Oshogatsu

POSTED BY DANNY CHOO On Wed 2012/01/04 21:57 JST in Japanese Pop Culture

Oshogatsu ] is the word meaning "new year." Currently 4 days into 2012. How has your new years been so far? After about half a year of Culture Japan Season 2 production, I've always said that I'd take at least a day off in the new year. It turned out that so much other work piled up over the 6 months that it was difficult to just drop everything for a whole day ^^

But did manage to get some time to do the new year stuff which includes going to our local temple to make a prayer and exchange our Omamori and Ofuda.

At the Fudouson temple grounds. At this time of year, a load of hawker stalls would setup to sell nourishment and beverages.

Folks who want to visit the Fudouson temple should get off at the nearest stations which are Musashikoyama and Nishikoyama on the Meguro line.

At the entrance to the main temple, there is a fountain which you should use to clean your hands to purify yourself.

The act of attending a shrine or temple at the beginning of the year to make a prayer is called Hatsumoude ].

These are called Omikuji - fortunes which have turned out to be bad - things like "a baboon will leave a pile of poo in your breakfast every day for the rest of this year." Most folks would not want something like that to come true so they tie the unlucky fortune to this fence.

Time for some noms - boiled potatoes with some butter.

This is Okonomiyaki with some katsuo sprinkled on the top. The katsuo will wave about while the Okonomiyaki is still warm which makes it look alive ^^

Huddling together with strangers in the cold.

Incense is burned infront of the main temple. Folks will approach the burning incense and try to get a whiff of the smoke.

Inside the main temple. In the middle there is a box called Saisen Bako ] where you would throw money before making a prayer. You would often see the box drawn in Tohou illustrations.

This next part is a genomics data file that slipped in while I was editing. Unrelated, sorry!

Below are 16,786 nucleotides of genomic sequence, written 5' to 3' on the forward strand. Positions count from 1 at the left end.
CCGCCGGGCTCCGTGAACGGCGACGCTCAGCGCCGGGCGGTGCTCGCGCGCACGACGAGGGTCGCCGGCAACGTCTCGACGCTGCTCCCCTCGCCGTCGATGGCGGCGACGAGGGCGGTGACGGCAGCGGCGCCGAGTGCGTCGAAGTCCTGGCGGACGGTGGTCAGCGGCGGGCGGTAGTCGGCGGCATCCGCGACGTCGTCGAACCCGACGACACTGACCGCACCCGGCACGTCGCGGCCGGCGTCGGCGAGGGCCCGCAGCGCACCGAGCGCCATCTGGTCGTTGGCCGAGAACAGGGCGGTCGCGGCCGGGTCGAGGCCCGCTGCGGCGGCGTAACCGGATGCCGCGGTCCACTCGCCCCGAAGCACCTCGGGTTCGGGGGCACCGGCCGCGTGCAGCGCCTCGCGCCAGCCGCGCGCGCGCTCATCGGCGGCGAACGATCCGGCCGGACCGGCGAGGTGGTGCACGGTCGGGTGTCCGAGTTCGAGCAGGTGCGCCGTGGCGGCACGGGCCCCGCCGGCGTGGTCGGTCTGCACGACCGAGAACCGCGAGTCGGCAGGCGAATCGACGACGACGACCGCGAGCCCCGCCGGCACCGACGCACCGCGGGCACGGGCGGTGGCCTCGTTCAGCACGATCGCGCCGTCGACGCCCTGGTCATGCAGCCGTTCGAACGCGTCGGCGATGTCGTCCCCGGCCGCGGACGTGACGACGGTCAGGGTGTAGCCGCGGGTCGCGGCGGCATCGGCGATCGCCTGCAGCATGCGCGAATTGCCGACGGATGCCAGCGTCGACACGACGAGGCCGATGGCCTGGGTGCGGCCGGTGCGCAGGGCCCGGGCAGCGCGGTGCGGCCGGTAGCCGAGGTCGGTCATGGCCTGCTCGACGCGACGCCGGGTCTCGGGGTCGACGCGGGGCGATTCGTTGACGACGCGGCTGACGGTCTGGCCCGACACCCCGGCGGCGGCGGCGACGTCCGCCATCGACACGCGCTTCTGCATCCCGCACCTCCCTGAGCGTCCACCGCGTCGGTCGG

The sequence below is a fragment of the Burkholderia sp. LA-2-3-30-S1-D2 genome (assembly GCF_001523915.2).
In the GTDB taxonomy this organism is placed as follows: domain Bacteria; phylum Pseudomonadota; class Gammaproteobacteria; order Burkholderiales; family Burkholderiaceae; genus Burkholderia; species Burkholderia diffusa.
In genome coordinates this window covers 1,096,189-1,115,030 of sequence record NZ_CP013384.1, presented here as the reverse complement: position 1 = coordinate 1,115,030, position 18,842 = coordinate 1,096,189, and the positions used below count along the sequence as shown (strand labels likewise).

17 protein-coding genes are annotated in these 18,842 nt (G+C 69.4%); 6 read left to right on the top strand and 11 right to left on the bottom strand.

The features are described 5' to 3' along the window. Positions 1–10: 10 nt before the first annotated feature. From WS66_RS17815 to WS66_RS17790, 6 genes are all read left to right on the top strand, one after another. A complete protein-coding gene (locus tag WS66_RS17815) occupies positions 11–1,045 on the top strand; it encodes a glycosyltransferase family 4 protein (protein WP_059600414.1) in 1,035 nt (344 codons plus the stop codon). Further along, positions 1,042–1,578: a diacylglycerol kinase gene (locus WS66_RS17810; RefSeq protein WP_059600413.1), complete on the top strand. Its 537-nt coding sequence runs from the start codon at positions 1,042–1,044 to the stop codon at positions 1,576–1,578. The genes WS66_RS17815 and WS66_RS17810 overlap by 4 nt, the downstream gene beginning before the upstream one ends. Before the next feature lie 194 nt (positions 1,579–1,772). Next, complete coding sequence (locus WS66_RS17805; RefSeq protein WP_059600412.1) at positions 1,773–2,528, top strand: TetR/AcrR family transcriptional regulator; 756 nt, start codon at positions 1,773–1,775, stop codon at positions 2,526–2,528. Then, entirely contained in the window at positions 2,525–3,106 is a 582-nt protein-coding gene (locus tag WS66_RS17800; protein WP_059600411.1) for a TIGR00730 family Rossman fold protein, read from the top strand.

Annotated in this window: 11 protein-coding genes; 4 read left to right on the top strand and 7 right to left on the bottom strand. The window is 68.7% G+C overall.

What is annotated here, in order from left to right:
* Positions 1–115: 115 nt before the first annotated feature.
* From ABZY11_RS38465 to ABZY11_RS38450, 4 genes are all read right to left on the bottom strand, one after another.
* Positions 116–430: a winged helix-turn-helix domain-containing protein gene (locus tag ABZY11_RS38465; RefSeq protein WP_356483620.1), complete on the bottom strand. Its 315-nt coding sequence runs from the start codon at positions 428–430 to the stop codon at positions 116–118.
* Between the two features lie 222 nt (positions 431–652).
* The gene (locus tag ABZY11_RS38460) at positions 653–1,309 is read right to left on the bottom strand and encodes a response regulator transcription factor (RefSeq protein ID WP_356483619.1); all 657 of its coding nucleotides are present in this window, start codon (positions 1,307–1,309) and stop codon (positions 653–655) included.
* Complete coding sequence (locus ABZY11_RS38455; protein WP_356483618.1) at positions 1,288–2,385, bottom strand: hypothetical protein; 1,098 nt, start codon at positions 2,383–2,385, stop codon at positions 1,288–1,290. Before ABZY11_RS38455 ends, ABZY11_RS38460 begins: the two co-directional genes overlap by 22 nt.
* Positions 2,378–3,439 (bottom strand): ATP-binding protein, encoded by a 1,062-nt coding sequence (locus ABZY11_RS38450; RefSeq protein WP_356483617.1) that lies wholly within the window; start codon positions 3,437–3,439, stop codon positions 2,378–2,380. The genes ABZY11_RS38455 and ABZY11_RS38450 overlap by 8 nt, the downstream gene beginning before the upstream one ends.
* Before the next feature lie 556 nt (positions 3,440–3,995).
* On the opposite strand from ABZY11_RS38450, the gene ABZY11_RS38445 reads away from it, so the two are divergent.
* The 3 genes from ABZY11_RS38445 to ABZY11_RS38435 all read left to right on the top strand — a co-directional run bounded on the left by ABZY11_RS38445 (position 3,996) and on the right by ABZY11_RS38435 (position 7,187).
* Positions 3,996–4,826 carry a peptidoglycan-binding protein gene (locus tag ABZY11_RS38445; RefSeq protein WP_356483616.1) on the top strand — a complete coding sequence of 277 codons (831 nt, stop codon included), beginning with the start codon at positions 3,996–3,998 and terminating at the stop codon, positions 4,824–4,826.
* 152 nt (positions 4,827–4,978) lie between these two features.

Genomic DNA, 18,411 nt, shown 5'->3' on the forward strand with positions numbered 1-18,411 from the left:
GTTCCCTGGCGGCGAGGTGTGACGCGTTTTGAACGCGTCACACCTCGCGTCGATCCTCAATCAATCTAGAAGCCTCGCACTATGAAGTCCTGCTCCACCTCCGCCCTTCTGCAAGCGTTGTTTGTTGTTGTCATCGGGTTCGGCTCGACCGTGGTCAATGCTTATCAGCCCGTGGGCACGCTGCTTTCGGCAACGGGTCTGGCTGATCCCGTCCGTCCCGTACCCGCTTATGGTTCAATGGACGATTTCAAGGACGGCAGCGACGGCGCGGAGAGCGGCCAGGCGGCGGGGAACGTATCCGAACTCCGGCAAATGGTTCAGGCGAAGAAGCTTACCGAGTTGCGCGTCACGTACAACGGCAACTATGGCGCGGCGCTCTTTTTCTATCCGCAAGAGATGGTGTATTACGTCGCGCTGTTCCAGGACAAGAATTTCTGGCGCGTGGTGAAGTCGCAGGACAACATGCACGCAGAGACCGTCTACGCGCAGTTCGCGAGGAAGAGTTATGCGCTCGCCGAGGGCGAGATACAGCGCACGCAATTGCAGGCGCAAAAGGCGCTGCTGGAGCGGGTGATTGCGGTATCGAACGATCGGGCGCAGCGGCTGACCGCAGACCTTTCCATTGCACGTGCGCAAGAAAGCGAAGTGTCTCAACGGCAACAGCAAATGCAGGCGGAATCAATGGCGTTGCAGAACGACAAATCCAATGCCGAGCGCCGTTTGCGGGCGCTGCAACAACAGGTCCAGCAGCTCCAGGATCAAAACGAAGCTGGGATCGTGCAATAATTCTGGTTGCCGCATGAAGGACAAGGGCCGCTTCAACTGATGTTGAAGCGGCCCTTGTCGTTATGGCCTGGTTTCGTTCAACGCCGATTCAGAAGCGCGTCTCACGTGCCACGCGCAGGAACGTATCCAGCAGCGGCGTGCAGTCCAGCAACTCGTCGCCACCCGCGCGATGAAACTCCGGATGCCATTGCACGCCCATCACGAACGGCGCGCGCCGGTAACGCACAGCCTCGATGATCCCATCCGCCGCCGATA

Usually one would throw a 5 yen coin - the pronunciation for "5 yen" in Japanese is "Go-en" (pronounced "goh en") and is the same pronunciation as "ご縁" meaning "good luck or fate."

Behind the Saisen Bako is where one will see many priests blessing the amulets and talisman before they are handed over to the owner.

We discovered this temple a few years after moving into this area - one of the things I love about Japan - a new discovery everyday.

These are called Ema which are plaques of wood where one would write their wishes on.

Its time to visit the god who specializes in ones legs and waist - just what I need for my spinal hernia.

The water in this fountain is not only used for purification purposes...

...but also for splashing water on this god.

Visualize your goal and toss a coin.

Some kids about to try their dab hand at shooting a target.

If you are playing, remember not to take this too seriously. All the PSP games and wot not are all for display purposes only. What you are supposed to do is shoot a cork at one of the targets - if it falls over then its yours. Only the small items worth less than 100 yen will fall over ^^
This guy here is getting greedy and tries to go for the Koala snack. Even though he puts the gun right next to the target, the snack barely budges.

Arashi, Exile and AKB posters to entice the punters - these are just for display purposes too.

And this is what the Meguro Fudouson temple looked like many many moons ago.

Outside the temple are more stalls being setup to feed folks with warm rice wine and yakitori.

Then its off to check out our local shopping arcade as we usually do.

Most shops are closed but restaurants and grocery stores are open.

Decorations and signs outside closed stores wishing folks a happy new year.

Not sure about the meaning of these rubber chickens though ^^

Had a craving for some KFC ^^

Not too sure what I'm doing here ^^;

A load of folks lining up for some takeout sushi.

Pokeon calendars given away at Mc Dees.

And this is what we are after - Mc Dees apple pai for dessert ^o^

And this is how I eat apple pie - with ice cream ^o^ Absolutely nomalicious.

TV is filled with new year specials - here we have the Milky Holmes girls on their own show.

Hope you had a nice time off but also hope that you get back into gear soon - especially if you got goals to reach!

Before I forget, you can see coverage of previous years in the following photo articles:-
-Japanese New Year 2006 (Meiji Jingu in Harajuku)
-Japanese New Year 2007 (Sensouji in Asakusa)
-Japanese New Year 2008 (Meguro Fudouson)
-Japanese New Year 2009 (Meguro Fudouson)
-Japanese New Year 2010 (Meguro Fudouson)
-Japanese New Year 2011 (Meguro Fudouson)